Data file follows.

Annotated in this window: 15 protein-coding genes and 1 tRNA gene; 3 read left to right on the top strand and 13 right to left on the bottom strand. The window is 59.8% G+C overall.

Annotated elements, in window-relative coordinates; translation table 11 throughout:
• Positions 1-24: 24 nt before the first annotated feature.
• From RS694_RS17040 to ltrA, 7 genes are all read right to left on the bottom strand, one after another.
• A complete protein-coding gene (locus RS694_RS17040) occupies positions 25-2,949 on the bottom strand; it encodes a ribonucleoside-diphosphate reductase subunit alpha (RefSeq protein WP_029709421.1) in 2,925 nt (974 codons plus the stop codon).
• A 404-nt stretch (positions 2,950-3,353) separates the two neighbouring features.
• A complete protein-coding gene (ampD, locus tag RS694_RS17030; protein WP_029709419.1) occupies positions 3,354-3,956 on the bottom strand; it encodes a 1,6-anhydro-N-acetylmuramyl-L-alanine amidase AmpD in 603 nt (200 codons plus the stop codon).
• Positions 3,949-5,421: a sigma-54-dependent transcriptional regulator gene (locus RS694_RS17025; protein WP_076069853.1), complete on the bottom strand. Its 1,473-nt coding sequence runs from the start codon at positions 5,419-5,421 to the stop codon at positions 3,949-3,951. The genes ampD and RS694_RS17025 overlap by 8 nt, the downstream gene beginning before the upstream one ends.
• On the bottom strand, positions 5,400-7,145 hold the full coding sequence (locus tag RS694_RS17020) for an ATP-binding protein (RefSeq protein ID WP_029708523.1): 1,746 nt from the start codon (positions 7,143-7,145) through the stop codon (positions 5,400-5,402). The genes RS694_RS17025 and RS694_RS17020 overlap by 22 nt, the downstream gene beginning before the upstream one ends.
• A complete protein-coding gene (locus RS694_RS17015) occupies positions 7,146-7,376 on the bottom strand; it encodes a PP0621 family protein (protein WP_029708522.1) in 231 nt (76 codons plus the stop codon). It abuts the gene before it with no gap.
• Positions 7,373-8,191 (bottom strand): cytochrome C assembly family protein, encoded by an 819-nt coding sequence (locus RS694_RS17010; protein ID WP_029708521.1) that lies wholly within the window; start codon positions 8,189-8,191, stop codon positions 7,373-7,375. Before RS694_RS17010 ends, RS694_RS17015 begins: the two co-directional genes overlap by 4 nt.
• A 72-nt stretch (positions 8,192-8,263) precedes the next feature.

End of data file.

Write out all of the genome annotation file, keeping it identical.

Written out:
Annotated in this window: 15 protein-coding genes and 1 tRNA gene; 3 read left to right on the top strand and 13 right to left on the bottom strand. The window is 59.8% G+C overall.

Annotated elements, in window-relative coordinates; translation table 11 throughout:
• Positions 1-24: 24 nt before the first annotated feature.
• From RS694_RS17040 to ltrA, 7 genes are all read right to left on the bottom strand, one after another.
• A complete protein-coding gene (locus RS694_RS17040) occupies positions 25-2,949 on the bottom strand; it encodes a ribonucleoside-diphosphate reductase subunit alpha (RefSeq protein WP_029709421.1) in 2,925 nt (974 codons plus the stop codon).
• A 404-nt stretch (positions 2,950-3,353) separates the two neighbouring features.
• A complete protein-coding gene (ampD, locus tag RS694_RS17030; protein WP_029709419.1) occupies positions 3,354-3,956 on the bottom strand; it encodes a 1,6-anhydro-N-acetylmuramyl-L-alanine amidase AmpD in 603 nt (200 codons plus the stop codon).
• Positions 3,949-5,421: a sigma-54-dependent transcriptional regulator gene (locus RS694_RS17025; protein WP_076069853.1), complete on the bottom strand. Its 1,473-nt coding sequence runs from the start codon at positions 5,419-5,421 to the stop codon at positions 3,949-3,951. The genes ampD and RS694_RS17025 overlap by 8 nt, the downstream gene beginning before the upstream one ends.
• On the bottom strand, positions 5,400-7,145 hold the full coding sequence (locus tag RS694_RS17020) for an ATP-binding protein (RefSeq protein ID WP_029708523.1): 1,746 nt from the start codon (positions 7,143-7,145) through the stop codon (positions 5,400-5,402). The genes RS694_RS17025 and RS694_RS17020 overlap by 22 nt, the downstream gene beginning before the upstream one ends.
• A complete protein-coding gene (locus RS694_RS17015) occupies positions 7,146-7,376 on the bottom strand; it encodes a PP0621 family protein (protein WP_029708522.1) in 231 nt (76 codons plus the stop codon). It abuts the gene before it with no gap.
• Positions 7,373-8,191 (bottom strand): cytochrome C assembly family protein, encoded by an 819-nt coding sequence (locus RS694_RS17010; protein ID WP_029708521.1) that lies wholly within the window; start codon positions 8,189-8,191, stop codon positions 7,373-7,375. Before RS694_RS17010 ends, RS694_RS17015 begins: the two co-directional genes overlap by 4 nt.
• A 72-nt stretch (positions 8,192-8,263) precedes the next feature.